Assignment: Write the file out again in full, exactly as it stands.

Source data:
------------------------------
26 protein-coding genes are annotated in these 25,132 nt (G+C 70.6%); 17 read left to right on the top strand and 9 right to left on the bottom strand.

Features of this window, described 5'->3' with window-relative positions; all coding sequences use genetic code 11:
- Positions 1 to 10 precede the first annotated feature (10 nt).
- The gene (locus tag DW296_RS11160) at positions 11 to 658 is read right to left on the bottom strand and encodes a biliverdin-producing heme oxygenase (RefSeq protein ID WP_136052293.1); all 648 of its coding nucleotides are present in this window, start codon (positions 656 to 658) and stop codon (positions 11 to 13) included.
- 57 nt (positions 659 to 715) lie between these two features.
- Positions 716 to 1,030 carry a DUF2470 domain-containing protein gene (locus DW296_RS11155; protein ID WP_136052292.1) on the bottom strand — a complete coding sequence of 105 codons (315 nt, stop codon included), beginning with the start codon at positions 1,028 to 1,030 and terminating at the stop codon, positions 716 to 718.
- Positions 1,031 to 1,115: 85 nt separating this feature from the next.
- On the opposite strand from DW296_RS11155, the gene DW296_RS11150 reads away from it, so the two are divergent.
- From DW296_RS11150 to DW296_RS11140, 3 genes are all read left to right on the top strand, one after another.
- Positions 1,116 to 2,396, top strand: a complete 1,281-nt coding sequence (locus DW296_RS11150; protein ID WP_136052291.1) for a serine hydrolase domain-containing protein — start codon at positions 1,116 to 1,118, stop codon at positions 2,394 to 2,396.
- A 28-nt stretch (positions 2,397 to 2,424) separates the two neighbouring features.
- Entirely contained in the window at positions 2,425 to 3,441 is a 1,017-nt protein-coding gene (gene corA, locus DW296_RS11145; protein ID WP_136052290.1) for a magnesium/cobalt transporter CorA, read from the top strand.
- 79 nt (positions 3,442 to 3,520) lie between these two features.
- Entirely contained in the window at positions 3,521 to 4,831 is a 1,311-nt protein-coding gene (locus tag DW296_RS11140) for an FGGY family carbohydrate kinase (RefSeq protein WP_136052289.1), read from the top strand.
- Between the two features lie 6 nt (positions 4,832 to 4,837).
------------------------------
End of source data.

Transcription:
26 protein-coding genes are annotated in these 25,132 nt (G+C 70.6%); 17 read left to right on the top strand and 9 right to left on the bottom strand.

Features of this window, described 5'->3' with window-relative positions; all coding sequences use genetic code 11:
- Positions 1 to 10 precede the first annotated feature (10 nt).
- The gene (locus tag DW296_RS11160) at positions 11 to 658 is read right to left on the bottom strand and encodes a biliverdin-producing heme oxygenase (RefSeq protein ID WP_136052293.1); all 648 of its coding nucleotides are present in this window, start codon (positions 656 to 658) and stop codon (positions 11 to 13) included.
- 57 nt (positions 659 to 715) lie between these two features.
- Positions 716 to 1,030 carry a DUF2470 domain-containing protein gene (locus DW296_RS11155; protein ID WP_136052292.1) on the bottom strand — a complete coding sequence of 105 codons (315 nt, stop codon included), beginning with the start codon at positions 1,028 to 1,030 and terminating at the stop codon, positions 716 to 718.
- Positions 1,031 to 1,115: 85 nt separating this feature from the next.
- On the opposite strand from DW296_RS11155, the gene DW296_RS11150 reads away from it, so the two are divergent.
- From DW296_RS11150 to DW296_RS11140, 3 genes are all read left to right on the top strand, one after another.
- Positions 1,116 to 2,396, top strand: a complete 1,281-nt coding sequence (locus DW296_RS11150; protein ID WP_136052291.1) for a serine hydrolase domain-containing protein — start codon at positions 1,116 to 1,118, stop codon at positions 2,394 to 2,396.
- A 28-nt stretch (positions 2,397 to 2,424) separates the two neighbouring features.
- Entirely contained in the window at positions 2,425 to 3,441 is a 1,017-nt protein-coding gene (gene corA, locus DW296_RS11145; protein ID WP_136052290.1) for a magnesium/cobalt transporter CorA, read from the top strand.
- 79 nt (positions 3,442 to 3,520) lie between these two features.
- Entirely contained in the window at positions 3,521 to 4,831 is a 1,311-nt protein-coding gene (locus tag DW296_RS11140) for an FGGY family carbohydrate kinase (RefSeq protein WP_136052289.1), read from the top strand.
- Between the two features lie 6 nt (positions 4,832 to 4,837).